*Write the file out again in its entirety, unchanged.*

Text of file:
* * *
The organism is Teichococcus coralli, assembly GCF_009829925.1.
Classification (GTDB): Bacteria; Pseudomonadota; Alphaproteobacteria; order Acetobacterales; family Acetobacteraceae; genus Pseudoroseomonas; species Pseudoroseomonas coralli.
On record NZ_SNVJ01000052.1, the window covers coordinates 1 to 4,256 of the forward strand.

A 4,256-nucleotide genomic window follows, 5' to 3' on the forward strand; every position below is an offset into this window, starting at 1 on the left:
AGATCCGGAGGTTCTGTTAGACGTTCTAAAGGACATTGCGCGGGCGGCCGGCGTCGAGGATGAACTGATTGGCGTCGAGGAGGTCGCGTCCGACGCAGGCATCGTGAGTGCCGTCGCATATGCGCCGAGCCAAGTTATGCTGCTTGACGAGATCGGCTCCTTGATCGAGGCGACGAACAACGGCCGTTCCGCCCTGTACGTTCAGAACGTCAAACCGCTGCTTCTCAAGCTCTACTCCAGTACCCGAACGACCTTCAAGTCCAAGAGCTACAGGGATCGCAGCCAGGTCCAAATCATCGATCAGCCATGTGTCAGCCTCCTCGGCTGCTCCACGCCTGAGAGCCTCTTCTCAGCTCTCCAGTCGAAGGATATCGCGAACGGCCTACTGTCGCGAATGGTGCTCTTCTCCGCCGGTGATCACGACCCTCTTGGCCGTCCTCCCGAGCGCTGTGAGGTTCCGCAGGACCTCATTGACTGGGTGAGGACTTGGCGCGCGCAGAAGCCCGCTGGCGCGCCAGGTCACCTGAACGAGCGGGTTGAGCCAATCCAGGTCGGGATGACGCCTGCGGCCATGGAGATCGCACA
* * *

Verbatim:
The organism is Teichococcus coralli, assembly GCF_009829925.1.
Classification (GTDB): Bacteria; Pseudomonadota; Alphaproteobacteria; order Acetobacterales; family Acetobacteraceae; genus Pseudoroseomonas; species Pseudoroseomonas coralli.
On record NZ_SNVJ01000052.1, the window covers coordinates 1 to 4,256 of the forward strand.

A 4,256-nucleotide genomic window follows, 5' to 3' on the forward strand; every position below is an offset into this window, starting at 1 on the left:
AGATCCGGAGGTTCTGTTAGACGTTCTAAAGGACATTGCGCGGGCGGCCGGCGTCGAGGATGAACTGATTGGCGTCGAGGAGGTCGCGTCCGACGCAGGCATCGTGAGTGCCGTCGCATATGCGCCGAGCCAAGTTATGCTGCTTGACGAGATCGGCTCCTTGATCGAGGCGACGAACAACGGCCGTTCCGCCCTGTACGTTCAGAACGTCAAACCGCTGCTTCTCAAGCTCTACTCCAGTACCCGAACGACCTTCAAGTCCAAGAGCTACAGGGATCGCAGCCAGGTCCAAATCATCGATCAGCCATGTGTCAGCCTCCTCGGCTGCTCCACGCCTGAGAGCCTCTTCTCAGCTCTCCAGTCGAAGGATATCGCGAACGGCCTACTGTCGCGAATGGTGCTCTTCTCCGCCGGTGATCACGACCCTCTTGGCCGTCCTCCCGAGCGCTGTGAGGTTCCGCAGGACCTCATTGACTGGGTGAGGACTTGGCGCGCGCAGAAGCCCGCTGGCGCGCCAGGTCACCTGAACGAGCGGGTTGAGCCAATCCAGGTCGGGATGACGCCTGCGGCCATGGAGATCGCACA